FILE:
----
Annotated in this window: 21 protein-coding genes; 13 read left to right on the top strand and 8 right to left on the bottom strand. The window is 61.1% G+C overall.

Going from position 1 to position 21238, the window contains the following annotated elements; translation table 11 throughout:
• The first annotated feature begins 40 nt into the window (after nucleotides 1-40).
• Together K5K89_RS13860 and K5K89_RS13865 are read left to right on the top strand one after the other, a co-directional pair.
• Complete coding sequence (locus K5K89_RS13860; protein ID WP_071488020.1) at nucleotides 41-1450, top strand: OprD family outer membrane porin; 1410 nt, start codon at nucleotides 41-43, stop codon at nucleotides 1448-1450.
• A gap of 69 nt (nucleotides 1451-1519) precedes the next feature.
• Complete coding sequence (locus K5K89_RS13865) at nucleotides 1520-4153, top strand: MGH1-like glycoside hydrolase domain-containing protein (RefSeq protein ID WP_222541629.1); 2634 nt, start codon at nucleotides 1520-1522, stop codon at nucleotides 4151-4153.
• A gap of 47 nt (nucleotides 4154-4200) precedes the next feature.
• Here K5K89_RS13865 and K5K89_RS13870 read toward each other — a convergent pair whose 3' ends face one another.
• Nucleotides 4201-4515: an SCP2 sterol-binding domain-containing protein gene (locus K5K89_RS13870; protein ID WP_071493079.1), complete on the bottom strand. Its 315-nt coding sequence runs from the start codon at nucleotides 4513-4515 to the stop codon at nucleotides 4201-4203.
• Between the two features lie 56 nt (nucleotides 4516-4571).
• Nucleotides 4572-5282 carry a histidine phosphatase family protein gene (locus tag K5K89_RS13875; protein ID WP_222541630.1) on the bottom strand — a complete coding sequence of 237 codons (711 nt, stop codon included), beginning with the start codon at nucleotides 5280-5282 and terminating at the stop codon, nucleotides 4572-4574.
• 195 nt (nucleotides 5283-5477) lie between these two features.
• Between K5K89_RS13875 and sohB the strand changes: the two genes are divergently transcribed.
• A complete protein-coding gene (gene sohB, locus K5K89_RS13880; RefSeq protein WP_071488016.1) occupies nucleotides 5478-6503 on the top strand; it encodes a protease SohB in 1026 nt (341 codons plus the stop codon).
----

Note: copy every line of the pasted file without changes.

Annotated in this window: 21 protein-coding genes; 13 read left to right on the top strand and 8 right to left on the bottom strand. The window is 61.1% G+C overall.

Going from position 1 to position 21238, the window contains the following annotated elements; translation table 11 throughout:
• The first annotated feature begins 40 nt into the window (after nucleotides 1-40).
• Together K5K89_RS13860 and K5K89_RS13865 are read left to right on the top strand one after the other, a co-directional pair.
• Complete coding sequence (locus K5K89_RS13860; protein ID WP_071488020.1) at nucleotides 41-1450, top strand: OprD family outer membrane porin; 1410 nt, start codon at nucleotides 41-43, stop codon at nucleotides 1448-1450.
• A gap of 69 nt (nucleotides 1451-1519) precedes the next feature.
• Complete coding sequence (locus K5K89_RS13865) at nucleotides 1520-4153, top strand: MGH1-like glycoside hydrolase domain-containing protein (RefSeq protein ID WP_222541629.1); 2634 nt, start codon at nucleotides 1520-1522, stop codon at nucleotides 4151-4153.
• A gap of 47 nt (nucleotides 4154-4200) precedes the next feature.
• Here K5K89_RS13865 and K5K89_RS13870 read toward each other — a convergent pair whose 3' ends face one another.
• Nucleotides 4201-4515: an SCP2 sterol-binding domain-containing protein gene (locus K5K89_RS13870; protein ID WP_071493079.1), complete on the bottom strand. Its 315-nt coding sequence runs from the start codon at nucleotides 4513-4515 to the stop codon at nucleotides 4201-4203.
• Between the two features lie 56 nt (nucleotides 4516-4571).
• Nucleotides 4572-5282 carry a histidine phosphatase family protein gene (locus tag K5K89_RS13875; protein ID WP_222541630.1) on the bottom strand — a complete coding sequence of 237 codons (711 nt, stop codon included), beginning with the start codon at nucleotides 5280-5282 and terminating at the stop codon, nucleotides 4572-4574.
• 195 nt (nucleotides 5283-5477) lie between these two features.
• Between K5K89_RS13875 and sohB the strand changes: the two genes are divergently transcribed.
• A complete protein-coding gene (gene sohB, locus K5K89_RS13880; RefSeq protein WP_071488016.1) occupies nucleotides 5478-6503 on the top strand; it encodes a protease SohB in 1026 nt (341 codons plus the stop codon).